Deciding to seek treatment for a substance use disorder is a big step. There’s a common misconception that individuals must have a ‘rock bottom’ moment to start their recovery journey or decide on their own. In reality, many people see the road ahead and enter treatment with encouragement from loved ones.
Choosing a treatment programme isn’t a decision to be taken lightly. Here are some essential considerations when choosing an addiction treatment programme for yourself or someone you love.
Proximity and convenience
While there are several factors that go into choosing an effective treatment program, proximity and convenience are top priorities. It can be beneficial to get some separation from social and environmental triggers, but proximity improves the chances of coverage, familial support, and continued care.
Convenience is especially important for outpatient programmes. For example, if you’re going through recovery in Boston, you’ll want a center that’s easy to navigate to for meetings, therapy appointments, etc. Trying to navigate Route 28 or the Fresh Pond Parkway at rush hour is a nightmare.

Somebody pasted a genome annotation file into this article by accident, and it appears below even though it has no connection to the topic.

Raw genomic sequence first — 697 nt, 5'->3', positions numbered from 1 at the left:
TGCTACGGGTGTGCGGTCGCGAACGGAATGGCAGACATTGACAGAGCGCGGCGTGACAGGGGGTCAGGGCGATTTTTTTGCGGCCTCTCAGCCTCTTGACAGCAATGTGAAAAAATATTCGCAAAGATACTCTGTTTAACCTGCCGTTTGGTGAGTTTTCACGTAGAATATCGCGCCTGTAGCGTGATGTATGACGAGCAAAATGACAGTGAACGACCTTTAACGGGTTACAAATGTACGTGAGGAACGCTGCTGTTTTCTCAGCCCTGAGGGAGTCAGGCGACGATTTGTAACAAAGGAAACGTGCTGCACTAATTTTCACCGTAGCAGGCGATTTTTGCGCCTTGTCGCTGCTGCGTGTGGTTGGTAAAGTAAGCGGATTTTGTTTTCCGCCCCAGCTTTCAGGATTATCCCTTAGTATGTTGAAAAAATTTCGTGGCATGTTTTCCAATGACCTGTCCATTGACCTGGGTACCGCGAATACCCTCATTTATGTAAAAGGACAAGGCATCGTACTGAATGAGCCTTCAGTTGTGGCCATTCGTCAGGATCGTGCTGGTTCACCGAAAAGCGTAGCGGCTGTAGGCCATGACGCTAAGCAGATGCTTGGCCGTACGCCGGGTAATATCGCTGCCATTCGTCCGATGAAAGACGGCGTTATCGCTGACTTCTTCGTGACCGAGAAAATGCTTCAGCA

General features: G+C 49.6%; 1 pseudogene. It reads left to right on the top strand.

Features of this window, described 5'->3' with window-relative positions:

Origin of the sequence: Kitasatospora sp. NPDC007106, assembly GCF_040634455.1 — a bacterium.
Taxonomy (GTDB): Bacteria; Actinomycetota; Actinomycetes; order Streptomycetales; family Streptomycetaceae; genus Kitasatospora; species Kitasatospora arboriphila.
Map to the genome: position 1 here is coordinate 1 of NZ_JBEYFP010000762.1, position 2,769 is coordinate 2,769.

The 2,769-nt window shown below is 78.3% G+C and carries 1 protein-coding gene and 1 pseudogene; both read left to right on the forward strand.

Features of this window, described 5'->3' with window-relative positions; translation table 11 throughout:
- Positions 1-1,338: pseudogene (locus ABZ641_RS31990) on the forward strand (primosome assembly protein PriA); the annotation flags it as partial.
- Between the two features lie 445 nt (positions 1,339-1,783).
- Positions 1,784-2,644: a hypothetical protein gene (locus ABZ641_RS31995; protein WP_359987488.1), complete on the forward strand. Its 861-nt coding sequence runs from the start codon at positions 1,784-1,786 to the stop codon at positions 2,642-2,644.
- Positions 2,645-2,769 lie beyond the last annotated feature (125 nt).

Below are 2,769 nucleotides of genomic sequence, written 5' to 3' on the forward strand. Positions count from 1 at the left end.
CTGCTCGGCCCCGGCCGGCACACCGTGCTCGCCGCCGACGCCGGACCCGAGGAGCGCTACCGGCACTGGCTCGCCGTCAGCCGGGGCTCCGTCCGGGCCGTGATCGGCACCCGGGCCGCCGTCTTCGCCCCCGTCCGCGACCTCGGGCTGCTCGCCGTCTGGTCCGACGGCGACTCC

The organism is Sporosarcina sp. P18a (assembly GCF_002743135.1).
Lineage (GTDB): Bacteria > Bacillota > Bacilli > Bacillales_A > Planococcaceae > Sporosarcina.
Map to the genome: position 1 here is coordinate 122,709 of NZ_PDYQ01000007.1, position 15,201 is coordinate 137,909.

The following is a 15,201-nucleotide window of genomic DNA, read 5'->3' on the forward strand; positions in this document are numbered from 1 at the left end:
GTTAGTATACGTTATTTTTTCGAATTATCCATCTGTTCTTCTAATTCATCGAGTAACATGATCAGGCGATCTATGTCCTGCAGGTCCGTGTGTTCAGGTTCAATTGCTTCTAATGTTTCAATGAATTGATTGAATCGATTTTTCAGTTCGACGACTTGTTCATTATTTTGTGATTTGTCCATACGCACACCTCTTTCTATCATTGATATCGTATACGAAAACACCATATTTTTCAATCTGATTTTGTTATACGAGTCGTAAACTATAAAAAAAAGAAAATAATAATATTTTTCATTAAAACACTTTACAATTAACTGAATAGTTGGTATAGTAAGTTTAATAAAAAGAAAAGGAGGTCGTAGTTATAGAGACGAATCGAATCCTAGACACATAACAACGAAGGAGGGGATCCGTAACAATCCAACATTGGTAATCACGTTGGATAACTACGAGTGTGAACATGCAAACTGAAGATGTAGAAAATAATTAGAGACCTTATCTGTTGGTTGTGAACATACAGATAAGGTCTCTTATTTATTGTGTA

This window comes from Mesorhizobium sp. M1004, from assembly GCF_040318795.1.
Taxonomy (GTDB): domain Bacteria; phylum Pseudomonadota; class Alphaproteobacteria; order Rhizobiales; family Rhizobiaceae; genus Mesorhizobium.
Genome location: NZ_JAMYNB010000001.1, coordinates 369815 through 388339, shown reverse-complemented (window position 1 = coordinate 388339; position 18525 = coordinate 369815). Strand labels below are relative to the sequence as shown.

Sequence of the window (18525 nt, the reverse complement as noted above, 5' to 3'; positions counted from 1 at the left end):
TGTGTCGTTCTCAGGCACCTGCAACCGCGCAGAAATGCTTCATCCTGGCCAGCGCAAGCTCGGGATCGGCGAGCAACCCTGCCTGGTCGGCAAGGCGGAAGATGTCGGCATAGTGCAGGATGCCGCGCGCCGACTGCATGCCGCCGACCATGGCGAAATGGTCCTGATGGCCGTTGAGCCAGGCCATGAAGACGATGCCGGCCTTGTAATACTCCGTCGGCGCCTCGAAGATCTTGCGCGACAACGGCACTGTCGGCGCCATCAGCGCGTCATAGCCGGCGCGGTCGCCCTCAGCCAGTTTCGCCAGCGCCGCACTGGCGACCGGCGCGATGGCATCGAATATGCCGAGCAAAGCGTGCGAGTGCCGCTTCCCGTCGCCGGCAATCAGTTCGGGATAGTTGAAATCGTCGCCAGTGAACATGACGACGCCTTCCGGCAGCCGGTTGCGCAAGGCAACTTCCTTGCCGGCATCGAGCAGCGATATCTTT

Many people get re-established with work and day-to-day activities while seeking outpatient treatment. Think to the future and choose a place that won’t be inaccessible as treatment progresses.
Different treatment centres use different approaches to promote recovery. Ideally, you’ll choose a program specifically catered to the type of substance or addiction in question. While there are similarities between narcotic and alcohol addiction treatment, there are notable differences in medical interventions. For example, medication-assisted therapy (MAT) is commonly used to help mitigate cravings and reduce relapse risk in opioid users and requires a MAT doctor to oversee the prescription and monitoring.
Look for a programme that goes beyond detox to incorporate mental health interventions as well. Behavioral therapies can help patients understand the root of their addiction and develop healthy coping strategies to overcome stressful events and triggers in the future. Cognitive behavioural therapy (CBT) is commonly used in treatment programmes, though some also engage in art therapies, interpersonal social rhythm therapy (ISRT), or dual treatment for other mental health disorders.
Some treatment programmes also use holistic programming to support addiction recovery, offering exercise programs like yoga and meditation. Some programs value group treatment and social connection, whereas others focus on a one-on-one approach. Finding the right treatment approach for your needs can improve the recovery process.
Family and continued support
Addiction impacts everyone. Unfortunately, many people undergoing treatment have loved ones and family members affected by the behaviors and outcomes of substance abuse.
Many treatment centers also offer support and therapies for family members impacted by addiction. If the treatment facility doesn’t provide direct programming, they should have references or resources available for family members.